I am flying in a few days and I was picking seats for my partner and I hoping that we could be next to each other. The first flight was fine and I got seats but the second did not have any standard seats left. There were plenty of premium seats but I would prefer not to pay extra.

So my question is will I have to pay extra or risk not getting a seat on the flight at all if I wait?

It is an international American Airlines flight if that makes a difference.

  • 5
    Your case is an airline textbook material for the exact reason behind this "premium seats" idea.. they need your money, other than that, most likely your partner will be siting away from you. And that's another textbook material! so after that you will be 100% willing to pay in the future. Jul 16, 2016 at 19:29

4 Answers 4


AA reserve seats in coach for their frequent flyers. They provide most, but not necessarily all of these for payment if the passenger does not qualify by status. These are the preferential seats such as aisle seats near to the front, main cabin extra seats or exit row seats.

All the seats available for free are no longer available and you must pay if you wish to select a seat. If you do not wish to pay for a seat, AA will start providing these seats for free as the flight approaches, or at the gate, including the MCE seats with extra legroom. It's unlikely that you will be sat next to your partner however.

If the flight ends up oversold, AA is required to seek volunteers for voluntary denied boarding (VDB) compensation prior to selecting passengers for involuntary denied boarding (IDB). These passengers will be compensated too.

The answer to your question is the risk you will not have a seat is low if you don't pay now. Make sure you check in as soon as possible as that is one of the selection criteria for IDB.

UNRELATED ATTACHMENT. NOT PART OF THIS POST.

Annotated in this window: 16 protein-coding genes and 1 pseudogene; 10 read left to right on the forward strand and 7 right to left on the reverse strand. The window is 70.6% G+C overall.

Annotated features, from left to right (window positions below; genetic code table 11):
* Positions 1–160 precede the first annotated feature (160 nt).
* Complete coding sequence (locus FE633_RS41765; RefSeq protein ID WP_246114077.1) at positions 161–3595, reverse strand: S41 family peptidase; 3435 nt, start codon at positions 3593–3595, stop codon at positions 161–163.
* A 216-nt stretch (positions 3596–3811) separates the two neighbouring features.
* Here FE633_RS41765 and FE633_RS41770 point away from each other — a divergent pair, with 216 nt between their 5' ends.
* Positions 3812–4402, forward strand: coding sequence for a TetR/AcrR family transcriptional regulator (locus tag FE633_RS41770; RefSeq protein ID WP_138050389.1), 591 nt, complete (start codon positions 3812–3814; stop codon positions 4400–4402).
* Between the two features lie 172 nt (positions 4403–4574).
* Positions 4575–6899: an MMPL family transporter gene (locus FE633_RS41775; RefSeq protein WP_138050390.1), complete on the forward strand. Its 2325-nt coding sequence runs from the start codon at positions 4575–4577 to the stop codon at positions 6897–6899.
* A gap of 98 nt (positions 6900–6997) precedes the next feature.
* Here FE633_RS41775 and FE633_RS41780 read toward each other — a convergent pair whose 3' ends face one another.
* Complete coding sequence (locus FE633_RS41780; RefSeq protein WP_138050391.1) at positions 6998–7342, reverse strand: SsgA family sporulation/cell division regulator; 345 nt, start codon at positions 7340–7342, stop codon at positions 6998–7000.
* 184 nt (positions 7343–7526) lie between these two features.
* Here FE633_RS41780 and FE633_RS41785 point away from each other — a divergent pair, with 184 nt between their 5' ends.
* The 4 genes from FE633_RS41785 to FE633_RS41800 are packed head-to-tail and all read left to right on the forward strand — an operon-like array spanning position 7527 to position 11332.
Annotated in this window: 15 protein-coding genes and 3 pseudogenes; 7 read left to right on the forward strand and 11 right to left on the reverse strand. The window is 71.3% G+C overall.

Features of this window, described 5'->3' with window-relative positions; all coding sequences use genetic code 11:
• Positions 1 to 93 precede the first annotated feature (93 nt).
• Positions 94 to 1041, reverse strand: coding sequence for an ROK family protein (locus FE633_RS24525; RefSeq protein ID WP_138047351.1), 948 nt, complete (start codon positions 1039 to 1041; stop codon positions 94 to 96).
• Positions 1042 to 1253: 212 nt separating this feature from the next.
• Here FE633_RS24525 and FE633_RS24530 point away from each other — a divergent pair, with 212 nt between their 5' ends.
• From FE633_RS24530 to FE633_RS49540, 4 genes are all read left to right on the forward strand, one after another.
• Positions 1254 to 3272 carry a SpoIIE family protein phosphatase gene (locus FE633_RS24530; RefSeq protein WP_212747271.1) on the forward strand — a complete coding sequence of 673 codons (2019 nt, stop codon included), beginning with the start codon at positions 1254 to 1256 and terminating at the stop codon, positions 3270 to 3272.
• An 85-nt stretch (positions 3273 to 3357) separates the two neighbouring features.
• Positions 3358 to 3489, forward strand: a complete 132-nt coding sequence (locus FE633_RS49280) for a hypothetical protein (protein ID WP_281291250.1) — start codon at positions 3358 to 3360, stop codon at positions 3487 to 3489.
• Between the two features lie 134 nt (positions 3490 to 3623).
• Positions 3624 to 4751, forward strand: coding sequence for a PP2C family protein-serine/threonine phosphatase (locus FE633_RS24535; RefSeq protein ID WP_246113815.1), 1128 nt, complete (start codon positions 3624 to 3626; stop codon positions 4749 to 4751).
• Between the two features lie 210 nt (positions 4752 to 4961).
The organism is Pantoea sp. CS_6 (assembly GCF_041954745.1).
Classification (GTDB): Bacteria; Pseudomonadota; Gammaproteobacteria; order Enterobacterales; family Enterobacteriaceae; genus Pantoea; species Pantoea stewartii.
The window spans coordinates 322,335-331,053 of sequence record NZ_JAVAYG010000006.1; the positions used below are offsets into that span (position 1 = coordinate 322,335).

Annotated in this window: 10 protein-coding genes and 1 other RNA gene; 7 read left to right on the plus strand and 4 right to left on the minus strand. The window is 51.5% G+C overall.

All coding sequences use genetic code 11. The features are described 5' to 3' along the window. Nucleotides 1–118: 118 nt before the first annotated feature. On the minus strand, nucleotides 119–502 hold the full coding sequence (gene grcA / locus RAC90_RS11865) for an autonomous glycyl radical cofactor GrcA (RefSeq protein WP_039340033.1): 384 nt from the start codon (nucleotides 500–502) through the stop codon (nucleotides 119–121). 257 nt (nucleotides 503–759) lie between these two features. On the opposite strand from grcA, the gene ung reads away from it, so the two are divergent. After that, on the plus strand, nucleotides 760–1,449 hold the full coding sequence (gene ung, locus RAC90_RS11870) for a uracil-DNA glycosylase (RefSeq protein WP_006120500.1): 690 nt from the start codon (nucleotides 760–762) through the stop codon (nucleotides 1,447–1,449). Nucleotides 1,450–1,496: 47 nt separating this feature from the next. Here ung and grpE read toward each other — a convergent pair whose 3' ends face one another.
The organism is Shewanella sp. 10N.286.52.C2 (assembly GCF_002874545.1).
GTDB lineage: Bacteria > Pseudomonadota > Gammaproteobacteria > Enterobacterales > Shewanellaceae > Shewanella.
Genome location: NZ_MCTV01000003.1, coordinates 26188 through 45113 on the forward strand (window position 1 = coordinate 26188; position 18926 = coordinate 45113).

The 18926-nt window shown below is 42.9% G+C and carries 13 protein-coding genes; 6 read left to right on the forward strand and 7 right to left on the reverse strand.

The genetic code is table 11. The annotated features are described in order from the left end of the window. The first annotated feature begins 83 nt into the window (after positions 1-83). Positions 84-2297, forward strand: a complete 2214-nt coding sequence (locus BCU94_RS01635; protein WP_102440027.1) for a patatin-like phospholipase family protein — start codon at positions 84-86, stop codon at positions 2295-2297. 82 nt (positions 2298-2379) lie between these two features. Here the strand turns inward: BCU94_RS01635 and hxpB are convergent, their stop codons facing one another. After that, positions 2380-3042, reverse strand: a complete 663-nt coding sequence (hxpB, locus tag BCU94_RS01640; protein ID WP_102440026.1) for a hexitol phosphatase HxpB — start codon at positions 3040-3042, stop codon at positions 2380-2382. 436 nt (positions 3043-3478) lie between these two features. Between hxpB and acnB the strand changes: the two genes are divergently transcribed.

The airlines tend to sell seats based on what is available on the plane, so XX economy tickets, YY premium economy tickets, plus possibly a bit extra based on historical no show rates on that flight. And while the seating chart may show nothing available, that does not mean all seats are taken, a percentage of seats are held back for what is termed "airport or gate assignment". These are assigned at check in or even at the gate.

If by chance there are truly no economy seats left and the airline has sold you a ticket, then they will find a seat for you. Likely they will offer an elite frequent flyer a free upgrade to premium economy or first class and put you in their previously assigned seat.

Best bet is to check in as early as possible and ask if there is a chance of sitting together.

  • OP seems to be referring to AA MCE seats, not premium economy. The OP doesn't want to pay for MCE
    – Berwyn
    Jul 16, 2016 at 20:11
  • @Berwyn - The OP called them premium seats, so I went with the flow, as that can be a general term for enhanced economy seats. But yes if you want to get picky, AA does offer Premium Economy (but note the capitalization here, versus my lower case generic usage) and the OP may be referring to Main Cabin Extra, but the general advice is the same.
    – user13044
    Jul 16, 2016 at 20:18